Chen opined that if this had happened in another country, it might be more problematic, but he trusts that the maturity of the U.S. government and American politicians will “have the wisdom to come to a consensus and solve this issue smoothly,” especially since they have been down this road numerous times previously.
 
In India, some business executives told VOA they could not understand how a country as developed country as the United States could see its government shutdown because of a legislative impasse.
 
Meher Rana, a first year student at Jesus and Mary College in New Delhi, called it “pretty sad and shocking” and fears a direct impact on her family.
 
“My father, he is an exporter and he has been working with North American and parts of South American [markets] for a really long time. And the economy is really going down, the government is shut, so it's going to affect him and we are all really shocked,” said Rana.
 
The partial shutdown of the U.S. government occurred after lawmakers failed to reach agreement by midnight on Monday regarding funding for the new fiscal year, which started October 1st.

William Gallo in Washington, Aru Pande in New Delhi and VOA Beijing also contributed to this report.

Steve Herman

A veteran journalist, Steve Herman is VOA's Southeast Asia Bureau Chief and Correspondent, based in Bangkok.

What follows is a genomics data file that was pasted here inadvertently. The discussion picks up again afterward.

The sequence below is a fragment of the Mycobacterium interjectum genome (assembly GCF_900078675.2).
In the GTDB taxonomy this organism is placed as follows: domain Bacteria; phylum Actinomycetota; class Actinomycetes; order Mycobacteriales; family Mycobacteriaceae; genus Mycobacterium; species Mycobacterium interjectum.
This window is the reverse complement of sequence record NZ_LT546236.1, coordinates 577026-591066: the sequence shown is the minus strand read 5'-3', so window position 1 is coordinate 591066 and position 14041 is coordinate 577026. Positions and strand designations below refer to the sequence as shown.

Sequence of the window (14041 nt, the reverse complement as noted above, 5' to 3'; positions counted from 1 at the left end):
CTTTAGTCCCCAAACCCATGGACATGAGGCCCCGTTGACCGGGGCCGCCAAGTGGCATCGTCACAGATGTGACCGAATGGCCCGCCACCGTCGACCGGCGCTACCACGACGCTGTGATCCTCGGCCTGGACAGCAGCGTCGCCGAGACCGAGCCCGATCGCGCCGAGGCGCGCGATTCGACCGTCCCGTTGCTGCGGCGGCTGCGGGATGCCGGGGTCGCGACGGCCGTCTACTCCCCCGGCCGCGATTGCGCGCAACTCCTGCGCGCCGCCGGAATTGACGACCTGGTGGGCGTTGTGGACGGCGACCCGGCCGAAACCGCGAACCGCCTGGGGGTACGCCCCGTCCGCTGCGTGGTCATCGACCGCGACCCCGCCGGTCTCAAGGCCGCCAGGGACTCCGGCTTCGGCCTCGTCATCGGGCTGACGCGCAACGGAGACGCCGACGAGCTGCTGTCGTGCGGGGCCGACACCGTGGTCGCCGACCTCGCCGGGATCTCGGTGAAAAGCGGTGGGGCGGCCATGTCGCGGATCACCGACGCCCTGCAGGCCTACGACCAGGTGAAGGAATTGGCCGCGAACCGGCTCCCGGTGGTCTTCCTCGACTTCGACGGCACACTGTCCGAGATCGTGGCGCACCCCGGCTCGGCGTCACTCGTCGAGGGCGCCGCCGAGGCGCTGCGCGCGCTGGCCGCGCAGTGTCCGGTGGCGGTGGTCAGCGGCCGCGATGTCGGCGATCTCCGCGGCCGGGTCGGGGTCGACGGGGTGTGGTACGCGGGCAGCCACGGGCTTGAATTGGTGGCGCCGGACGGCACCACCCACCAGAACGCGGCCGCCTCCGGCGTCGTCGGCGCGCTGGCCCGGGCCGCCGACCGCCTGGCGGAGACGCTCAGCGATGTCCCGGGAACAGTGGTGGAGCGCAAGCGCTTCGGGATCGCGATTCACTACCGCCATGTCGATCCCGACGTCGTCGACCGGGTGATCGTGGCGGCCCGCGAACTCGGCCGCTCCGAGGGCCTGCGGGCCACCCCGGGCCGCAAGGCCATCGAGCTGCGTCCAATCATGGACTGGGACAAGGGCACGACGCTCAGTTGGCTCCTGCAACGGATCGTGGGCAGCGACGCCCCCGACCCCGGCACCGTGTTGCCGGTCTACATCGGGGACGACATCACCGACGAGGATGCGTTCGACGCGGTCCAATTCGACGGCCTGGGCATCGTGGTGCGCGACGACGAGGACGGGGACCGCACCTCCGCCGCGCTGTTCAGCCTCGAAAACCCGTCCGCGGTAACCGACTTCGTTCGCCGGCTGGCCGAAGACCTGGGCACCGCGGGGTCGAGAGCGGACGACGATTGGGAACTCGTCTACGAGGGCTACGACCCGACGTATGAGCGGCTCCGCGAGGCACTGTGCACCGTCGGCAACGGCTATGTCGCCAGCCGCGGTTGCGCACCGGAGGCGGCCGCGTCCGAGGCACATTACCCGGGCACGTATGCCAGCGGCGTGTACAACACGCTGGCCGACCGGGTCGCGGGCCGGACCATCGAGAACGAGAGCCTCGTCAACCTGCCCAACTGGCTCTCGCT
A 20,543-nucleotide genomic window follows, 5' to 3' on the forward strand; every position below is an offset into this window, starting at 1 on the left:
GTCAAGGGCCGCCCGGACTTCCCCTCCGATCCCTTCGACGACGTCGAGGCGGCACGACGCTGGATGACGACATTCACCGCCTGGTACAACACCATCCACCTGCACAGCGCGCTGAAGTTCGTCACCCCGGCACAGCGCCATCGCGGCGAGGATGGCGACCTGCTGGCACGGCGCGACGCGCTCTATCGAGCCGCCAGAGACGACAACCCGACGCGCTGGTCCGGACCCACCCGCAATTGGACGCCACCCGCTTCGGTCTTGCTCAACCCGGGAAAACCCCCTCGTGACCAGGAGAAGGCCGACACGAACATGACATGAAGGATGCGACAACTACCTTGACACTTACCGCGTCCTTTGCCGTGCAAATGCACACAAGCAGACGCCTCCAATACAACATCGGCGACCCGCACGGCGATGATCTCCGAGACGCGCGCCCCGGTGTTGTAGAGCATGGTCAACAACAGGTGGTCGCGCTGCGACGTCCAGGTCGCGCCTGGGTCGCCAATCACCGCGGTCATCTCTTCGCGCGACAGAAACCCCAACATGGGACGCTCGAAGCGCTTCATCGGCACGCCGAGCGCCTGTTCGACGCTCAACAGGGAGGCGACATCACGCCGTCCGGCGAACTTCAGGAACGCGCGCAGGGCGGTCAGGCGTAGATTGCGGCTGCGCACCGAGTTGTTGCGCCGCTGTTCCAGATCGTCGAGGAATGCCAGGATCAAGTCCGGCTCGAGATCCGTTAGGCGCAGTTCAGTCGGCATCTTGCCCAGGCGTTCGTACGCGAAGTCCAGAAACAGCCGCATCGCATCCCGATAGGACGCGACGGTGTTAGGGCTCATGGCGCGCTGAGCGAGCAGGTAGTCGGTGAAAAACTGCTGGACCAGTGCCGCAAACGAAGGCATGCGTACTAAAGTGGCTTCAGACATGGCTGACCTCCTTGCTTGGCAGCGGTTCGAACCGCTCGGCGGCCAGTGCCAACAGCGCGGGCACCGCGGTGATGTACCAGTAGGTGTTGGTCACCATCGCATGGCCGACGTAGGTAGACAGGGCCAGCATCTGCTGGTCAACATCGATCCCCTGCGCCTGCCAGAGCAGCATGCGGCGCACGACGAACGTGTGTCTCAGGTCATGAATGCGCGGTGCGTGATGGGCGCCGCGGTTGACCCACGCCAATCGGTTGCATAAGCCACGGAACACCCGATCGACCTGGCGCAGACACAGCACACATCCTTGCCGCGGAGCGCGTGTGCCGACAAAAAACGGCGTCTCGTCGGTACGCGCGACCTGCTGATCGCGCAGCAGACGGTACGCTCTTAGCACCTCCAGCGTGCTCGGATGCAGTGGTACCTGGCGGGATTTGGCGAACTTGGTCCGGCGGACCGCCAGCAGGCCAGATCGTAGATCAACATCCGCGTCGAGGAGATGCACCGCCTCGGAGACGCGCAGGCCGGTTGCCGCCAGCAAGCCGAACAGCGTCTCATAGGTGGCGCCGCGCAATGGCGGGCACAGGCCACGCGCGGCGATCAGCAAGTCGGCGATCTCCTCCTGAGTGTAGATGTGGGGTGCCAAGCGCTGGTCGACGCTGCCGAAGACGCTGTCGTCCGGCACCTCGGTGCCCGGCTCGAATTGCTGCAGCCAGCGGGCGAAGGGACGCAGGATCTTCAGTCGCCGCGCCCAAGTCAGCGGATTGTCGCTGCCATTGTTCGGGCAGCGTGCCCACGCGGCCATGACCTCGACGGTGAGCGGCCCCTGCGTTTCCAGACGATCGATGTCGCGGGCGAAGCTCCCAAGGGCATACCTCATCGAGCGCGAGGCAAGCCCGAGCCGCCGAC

You May Like

Cambodia Seeks Official UN Maps for Vietnam Border

Notice of request comes as 2 countries open border talks Tuesday after a clash last month More

From South Africa to Vietnam, Cyclists Deliver Message Against Rhino Horns

Appalled by poaching they saw firsthand, sisters embark on tour to raise awareness in countries where rhino horn products are in demand More

Uber Wants Johannesburg Police Protection

Request follows recent protests outside ride-hailing service's Johannesburg office More

This forum has been closed.
Comments
     
There are no comments in this forum. Be first and add one

Featured Videos

Your JavaScript is turned off or you have an old version of Adobe's Flash Player. Get the latest Flash player.
New Implant Could Help Restore Movement to Paralyzed Limbsi
|| 0:00:00
...    
🔇
X
Maia Pujara
July 07, 2015 10:01 PM
A half-million people suffer spinal cord injuries each year because of car accidents, serious falls and diseases, according to the World Health Organization. Researchers are now working on a soft but strong spinal cord implant that could one day restore movement in paralyzed individuals. VOA’s Maia Pujara reports.